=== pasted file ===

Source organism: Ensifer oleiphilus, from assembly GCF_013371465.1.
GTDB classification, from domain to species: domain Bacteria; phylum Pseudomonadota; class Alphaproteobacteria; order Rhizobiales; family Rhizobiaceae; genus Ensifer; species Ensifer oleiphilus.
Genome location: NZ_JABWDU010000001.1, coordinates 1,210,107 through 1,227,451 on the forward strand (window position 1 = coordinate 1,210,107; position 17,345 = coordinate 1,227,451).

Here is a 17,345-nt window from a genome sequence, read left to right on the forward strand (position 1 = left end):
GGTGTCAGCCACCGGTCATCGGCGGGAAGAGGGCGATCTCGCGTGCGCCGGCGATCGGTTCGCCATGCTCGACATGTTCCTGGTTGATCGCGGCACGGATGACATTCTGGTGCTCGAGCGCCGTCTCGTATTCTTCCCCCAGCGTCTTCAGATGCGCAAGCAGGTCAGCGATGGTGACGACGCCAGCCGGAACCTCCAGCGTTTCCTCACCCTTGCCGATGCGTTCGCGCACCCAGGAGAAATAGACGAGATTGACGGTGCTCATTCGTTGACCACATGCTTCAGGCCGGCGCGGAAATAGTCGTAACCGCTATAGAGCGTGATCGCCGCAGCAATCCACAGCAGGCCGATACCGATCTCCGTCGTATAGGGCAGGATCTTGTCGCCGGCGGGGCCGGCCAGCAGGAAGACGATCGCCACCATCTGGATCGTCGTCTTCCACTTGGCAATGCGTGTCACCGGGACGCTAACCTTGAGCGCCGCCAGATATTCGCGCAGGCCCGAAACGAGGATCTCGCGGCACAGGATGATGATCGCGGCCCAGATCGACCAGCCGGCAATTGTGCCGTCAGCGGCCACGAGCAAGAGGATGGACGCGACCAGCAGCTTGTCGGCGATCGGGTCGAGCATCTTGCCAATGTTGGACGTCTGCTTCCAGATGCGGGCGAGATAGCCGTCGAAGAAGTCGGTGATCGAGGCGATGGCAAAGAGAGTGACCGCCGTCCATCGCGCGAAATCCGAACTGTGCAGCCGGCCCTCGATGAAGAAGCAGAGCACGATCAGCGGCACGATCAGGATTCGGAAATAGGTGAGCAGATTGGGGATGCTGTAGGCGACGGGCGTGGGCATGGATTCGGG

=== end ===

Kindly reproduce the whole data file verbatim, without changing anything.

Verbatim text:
Source organism: Ensifer oleiphilus, from assembly GCF_013371465.1.
GTDB classification, from domain to species: domain Bacteria; phylum Pseudomonadota; class Alphaproteobacteria; order Rhizobiales; family Rhizobiaceae; genus Ensifer; species Ensifer oleiphilus.
Genome location: NZ_JABWDU010000001.1, coordinates 1,210,107 through 1,227,451 on the forward strand (window position 1 = coordinate 1,210,107; position 17,345 = coordinate 1,227,451).

Here is a 17,345-nt window from a genome sequence, read left to right on the forward strand (position 1 = left end):
GGTGTCAGCCACCGGTCATCGGCGGGAAGAGGGCGATCTCGCGTGCGCCGGCGATCGGTTCGCCATGCTCGACATGTTCCTGGTTGATCGCGGCACGGATGACATTCTGGTGCTCGAGCGCCGTCTCGTATTCTTCCCCCAGCGTCTTCAGATGCGCAAGCAGGTCAGCGATGGTGACGACGCCAGCCGGAACCTCCAGCGTTTCCTCACCCTTGCCGATGCGTTCGCGCACCCAGGAGAAATAGACGAGATTGACGGTGCTCATTCGTTGACCACATGCTTCAGGCCGGCGCGGAAATAGTCGTAACCGCTATAGAGCGTGATCGCCGCAGCAATCCACAGCAGGCCGATACCGATCTCCGTCGTATAGGGCAGGATCTTGTCGCCGGCGGGGCCGGCCAGCAGGAAGACGATCGCCACCATCTGGATCGTCGTCTTCCACTTGGCAATGCGTGTCACCGGGACGCTAACCTTGAGCGCCGCCAGATATTCGCGCAGGCCCGAAACGAGGATCTCGCGGCACAGGATGATGATCGCGGCCCAGATCGACCAGCCGGCAATTGTGCCGTCAGCGGCCACGAGCAAGAGGATGGACGCGACCAGCAGCTTGTCGGCGATCGGGTCGAGCATCTTGCCAATGTTGGACGTCTGCTTCCAGATGCGGGCGAGATAGCCGTCGAAGAAGTCGGTGATCGAGGCGATGGCAAAGAGAGTGACCGCCGTCCATCGCGCGAAATCCGAACTGTGCAGCCGGCCCTCGATGAAGAAGCAGAGCACGATCAGCGGCACGATCAGGATTCGGAAATAGGTGAGCAGATTGGGGATGCTGTAGGCGACGGGCGTGGGCATGGATTCGGG